EDITORIAL: COVID ends Cruz’s rough ride at BA

Cruz British Airways
British Airways CEO Alex Cruz
Credit: British Airways

Alex Cruz’s four-and-a-half-year term as chairman and CEO at British Airways was peppered with union head-to-heads, IT system failures that left thousands of passengers stranded, a high-profile data breach and a reduction in service levels that cost the company financially and reputationally.

The announcement today that Cruz is stepping down from BA’s top role, though remaining as non-executive chairman through a transition period, is not really the surprise. The shock is that the leadership change was so long in coming.

New International Airlines Group (IAG) CEO Luis Gallego is replacing Cruz with Sean Doyle, a former BA exec and currently CEO at Aer Lingus, another airline in the IAG family.

There’s likely a back story to Cruz’s departure that has as much to do with Gallego’s predecessor, Willie Walsh, as it has to do with Gallego.

Walsh promoted Cruz to the head of BA having seen the success of Spanish LCC Vueling, another IAG carrier, where Cruz was CEO. Walsh often made clear his view that new cost savings can always be found in a company, and he probably liked the idea that someone with a strong performance running an LCC could identify further cost cuts at BA.

But global, full-service legacy carriers with long-haul flights are inherently trickier to operate at the same unit costs as LCCs. Cruz inevitably came out as the “bad guy” with employees and customers alike as cuts were proposed and implemented. But all along, it was Walsh who sought those cuts and, by some accounts, Walsh who was still running the show. Cruz may have been squeezed into a CEO straitjacket; pressured to further lower BA’s costs, but without the freedom to make a deeply inflexible, unionized workforce more customer orientated.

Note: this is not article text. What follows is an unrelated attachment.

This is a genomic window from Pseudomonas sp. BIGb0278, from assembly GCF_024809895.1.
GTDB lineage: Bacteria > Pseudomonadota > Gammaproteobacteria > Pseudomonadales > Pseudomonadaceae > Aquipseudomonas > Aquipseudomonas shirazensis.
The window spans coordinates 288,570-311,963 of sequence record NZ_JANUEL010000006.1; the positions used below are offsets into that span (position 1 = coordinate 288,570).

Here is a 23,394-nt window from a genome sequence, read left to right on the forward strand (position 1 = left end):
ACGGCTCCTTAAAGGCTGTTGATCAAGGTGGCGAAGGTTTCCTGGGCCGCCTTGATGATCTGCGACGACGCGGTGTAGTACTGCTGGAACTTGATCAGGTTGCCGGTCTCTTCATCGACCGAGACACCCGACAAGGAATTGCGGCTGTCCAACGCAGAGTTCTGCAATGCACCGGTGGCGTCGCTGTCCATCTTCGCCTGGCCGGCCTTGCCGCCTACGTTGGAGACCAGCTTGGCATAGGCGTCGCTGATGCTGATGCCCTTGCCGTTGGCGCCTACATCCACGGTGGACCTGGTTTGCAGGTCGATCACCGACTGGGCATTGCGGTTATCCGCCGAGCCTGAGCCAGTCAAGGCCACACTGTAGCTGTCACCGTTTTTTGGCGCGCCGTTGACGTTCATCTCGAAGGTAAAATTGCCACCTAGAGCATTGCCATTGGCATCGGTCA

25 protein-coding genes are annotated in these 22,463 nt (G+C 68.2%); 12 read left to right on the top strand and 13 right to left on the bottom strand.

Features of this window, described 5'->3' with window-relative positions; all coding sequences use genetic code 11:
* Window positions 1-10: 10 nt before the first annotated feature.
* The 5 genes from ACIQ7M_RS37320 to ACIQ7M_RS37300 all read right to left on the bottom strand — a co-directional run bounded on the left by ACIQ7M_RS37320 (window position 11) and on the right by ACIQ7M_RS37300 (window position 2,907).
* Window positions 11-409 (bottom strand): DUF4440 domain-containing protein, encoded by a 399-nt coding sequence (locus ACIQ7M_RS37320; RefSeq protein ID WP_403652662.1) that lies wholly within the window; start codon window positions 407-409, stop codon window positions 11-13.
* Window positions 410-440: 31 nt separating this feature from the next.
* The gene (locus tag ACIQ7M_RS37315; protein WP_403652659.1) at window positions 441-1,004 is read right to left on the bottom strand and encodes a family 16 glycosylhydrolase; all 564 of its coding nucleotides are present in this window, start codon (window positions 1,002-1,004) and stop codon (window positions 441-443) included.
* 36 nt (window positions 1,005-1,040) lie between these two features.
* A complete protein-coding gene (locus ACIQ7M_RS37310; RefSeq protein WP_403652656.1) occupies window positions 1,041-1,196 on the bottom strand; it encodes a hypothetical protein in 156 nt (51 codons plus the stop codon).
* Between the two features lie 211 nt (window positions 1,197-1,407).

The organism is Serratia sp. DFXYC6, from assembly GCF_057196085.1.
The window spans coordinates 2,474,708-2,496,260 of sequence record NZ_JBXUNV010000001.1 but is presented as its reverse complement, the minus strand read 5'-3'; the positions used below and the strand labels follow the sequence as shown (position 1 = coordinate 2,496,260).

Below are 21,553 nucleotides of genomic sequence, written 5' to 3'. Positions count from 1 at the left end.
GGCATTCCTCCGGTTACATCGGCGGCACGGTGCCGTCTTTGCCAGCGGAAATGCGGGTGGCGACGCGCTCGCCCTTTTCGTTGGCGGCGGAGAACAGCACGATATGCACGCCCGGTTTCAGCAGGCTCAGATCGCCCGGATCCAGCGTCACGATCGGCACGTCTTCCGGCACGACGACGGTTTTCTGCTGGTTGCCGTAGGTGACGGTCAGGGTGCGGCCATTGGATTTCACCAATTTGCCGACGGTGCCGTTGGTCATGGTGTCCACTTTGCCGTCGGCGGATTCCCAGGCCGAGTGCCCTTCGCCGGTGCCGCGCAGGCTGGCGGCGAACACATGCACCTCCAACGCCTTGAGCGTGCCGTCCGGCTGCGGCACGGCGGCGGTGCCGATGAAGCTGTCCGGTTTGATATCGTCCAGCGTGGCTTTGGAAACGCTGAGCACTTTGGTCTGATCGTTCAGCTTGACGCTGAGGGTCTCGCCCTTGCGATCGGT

However, by late 2019, Cruz appeared to have reached firmer ground and more independence. New, enhanced customer products were being rolled out—particularly for the premium passenger—and he seemed optimistic that 2020 would be a turnaround year for BA.

Walsh, meanwhile, announced his retirement in January, saying he would leave in March.

And then the COVID-19 crisis struck and Cruz’s luck ran out once more, this time in devastating fashion. The UK government showed no interest in supporting the flag carrier, even as European countries and the US put up significant financial aid and payroll support program for their airlines. Au contraire, parliamentarians hauled Cruz before a special transport committee to flay him for making redundancies even as the UK government mishandled the pandemic and issued confusing quarantine rules that drastically the international traffic on which BA is so dependent.

Walsh, who postponed his retirement to September because of the pandemic crisis, was largely spared the public criticism.

Gallego’s pick of Doyle, an Irishman like Walsh, may bring some much-needed luck to the company. But Doyle has a tough road ahead. For Cruz, handing over the wheel may be a relief.

Karen Walker

Karen Walker is Air Transport World Editor-in-Chief and Aviation Week Network Group Air Transport Editor-in-Chief. She joined ATW in 2011 and oversees the editorial content and direction of ATW, Routes and Aviation Week Group air transport content.